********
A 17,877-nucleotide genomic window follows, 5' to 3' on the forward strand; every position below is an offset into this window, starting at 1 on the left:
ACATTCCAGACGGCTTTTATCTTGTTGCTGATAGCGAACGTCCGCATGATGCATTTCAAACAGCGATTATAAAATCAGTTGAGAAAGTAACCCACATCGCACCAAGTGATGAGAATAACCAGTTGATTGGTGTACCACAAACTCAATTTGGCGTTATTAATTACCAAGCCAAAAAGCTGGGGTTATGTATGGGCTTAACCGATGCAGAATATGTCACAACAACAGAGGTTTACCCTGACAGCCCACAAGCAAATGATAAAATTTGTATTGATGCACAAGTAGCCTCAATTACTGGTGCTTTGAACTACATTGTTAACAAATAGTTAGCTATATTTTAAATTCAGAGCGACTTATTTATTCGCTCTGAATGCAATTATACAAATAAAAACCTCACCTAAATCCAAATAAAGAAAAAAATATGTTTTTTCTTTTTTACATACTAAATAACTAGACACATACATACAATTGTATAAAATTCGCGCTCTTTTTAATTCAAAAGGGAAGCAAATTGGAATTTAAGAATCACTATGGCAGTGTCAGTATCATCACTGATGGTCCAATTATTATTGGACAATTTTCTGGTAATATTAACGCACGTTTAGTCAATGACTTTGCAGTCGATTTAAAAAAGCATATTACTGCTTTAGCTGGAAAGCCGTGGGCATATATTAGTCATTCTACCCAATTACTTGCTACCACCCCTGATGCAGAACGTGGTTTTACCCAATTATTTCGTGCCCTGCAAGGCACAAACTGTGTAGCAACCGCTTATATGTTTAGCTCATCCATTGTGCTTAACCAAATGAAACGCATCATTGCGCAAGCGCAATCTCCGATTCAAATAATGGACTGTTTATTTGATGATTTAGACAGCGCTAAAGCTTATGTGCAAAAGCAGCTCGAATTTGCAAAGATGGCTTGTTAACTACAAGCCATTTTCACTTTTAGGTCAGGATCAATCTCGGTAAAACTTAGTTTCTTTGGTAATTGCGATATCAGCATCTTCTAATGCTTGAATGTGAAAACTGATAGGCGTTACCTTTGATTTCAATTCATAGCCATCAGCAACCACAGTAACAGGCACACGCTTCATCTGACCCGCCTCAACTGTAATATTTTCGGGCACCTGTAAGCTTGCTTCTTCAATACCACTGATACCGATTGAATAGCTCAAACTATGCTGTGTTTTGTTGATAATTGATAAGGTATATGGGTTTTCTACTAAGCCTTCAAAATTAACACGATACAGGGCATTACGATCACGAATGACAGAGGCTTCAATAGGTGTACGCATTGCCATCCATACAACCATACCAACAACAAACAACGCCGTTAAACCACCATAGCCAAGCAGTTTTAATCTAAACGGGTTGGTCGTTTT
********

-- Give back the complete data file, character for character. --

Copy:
A 17,877-nucleotide genomic window follows, 5' to 3' on the forward strand; every position below is an offset into this window, starting at 1 on the left:
ACATTCCAGACGGCTTTTATCTTGTTGCTGATAGCGAACGTCCGCATGATGCATTTCAAACAGCGATTATAAAATCAGTTGAGAAAGTAACCCACATCGCACCAAGTGATGAGAATAACCAGTTGATTGGTGTACCACAAACTCAATTTGGCGTTATTAATTACCAAGCCAAAAAGCTGGGGTTATGTATGGGCTTAACCGATGCAGAATATGTCACAACAACAGAGGTTTACCCTGACAGCCCACAAGCAAATGATAAAATTTGTATTGATGCACAAGTAGCCTCAATTACTGGTGCTTTGAACTACATTGTTAACAAATAGTTAGCTATATTTTAAATTCAGAGCGACTTATTTATTCGCTCTGAATGCAATTATACAAATAAAAACCTCACCTAAATCCAAATAAAGAAAAAAATATGTTTTTTCTTTTTTACATACTAAATAACTAGACACATACATACAATTGTATAAAATTCGCGCTCTTTTTAATTCAAAAGGGAAGCAAATTGGAATTTAAGAATCACTATGGCAGTGTCAGTATCATCACTGATGGTCCAATTATTATTGGACAATTTTCTGGTAATATTAACGCACGTTTAGTCAATGACTTTGCAGTCGATTTAAAAAAGCATATTACTGCTTTAGCTGGAAAGCCGTGGGCATATATTAGTCATTCTACCCAATTACTTGCTACCACCCCTGATGCAGAACGTGGTTTTACCCAATTATTTCGTGCCCTGCAAGGCACAAACTGTGTAGCAACCGCTTATATGTTTAGCTCATCCATTGTGCTTAACCAAATGAAACGCATCATTGCGCAAGCGCAATCTCCGATTCAAATAATGGACTGTTTATTTGATGATTTAGACAGCGCTAAAGCTTATGTGCAAAAGCAGCTCGAATTTGCAAAGATGGCTTGTTAACTACAAGCCATTTTCACTTTTAGGTCAGGATCAATCTCGGTAAAACTTAGTTTCTTTGGTAATTGCGATATCAGCATCTTCTAATGCTTGAATGTGAAAACTGATAGGCGTTACCTTTGATTTCAATTCATAGCCATCAGCAACCACAGTAACAGGCACACGCTTCATCTGACCCGCCTCAACTGTAATATTTTCGGGCACCTGTAAGCTTGCTTCTTCAATACCACTGATACCGATTGAATAGCTCAAACTATGCTGTGTTTTGTTGATAATTGATAAGGTATATGGGTTTTCTACTAAGCCTTCAAAATTAACACGATACAGGGCATTACGATCACGAATGACAGAGGCTTCAATAGGTGTACGCATTGCCATCCATACAACCATACCAACAACAAACAACGCCGTTAAACCACCATAGCCAAGCAGTTTTAATCTAAACGGGTTGGTCGTTTT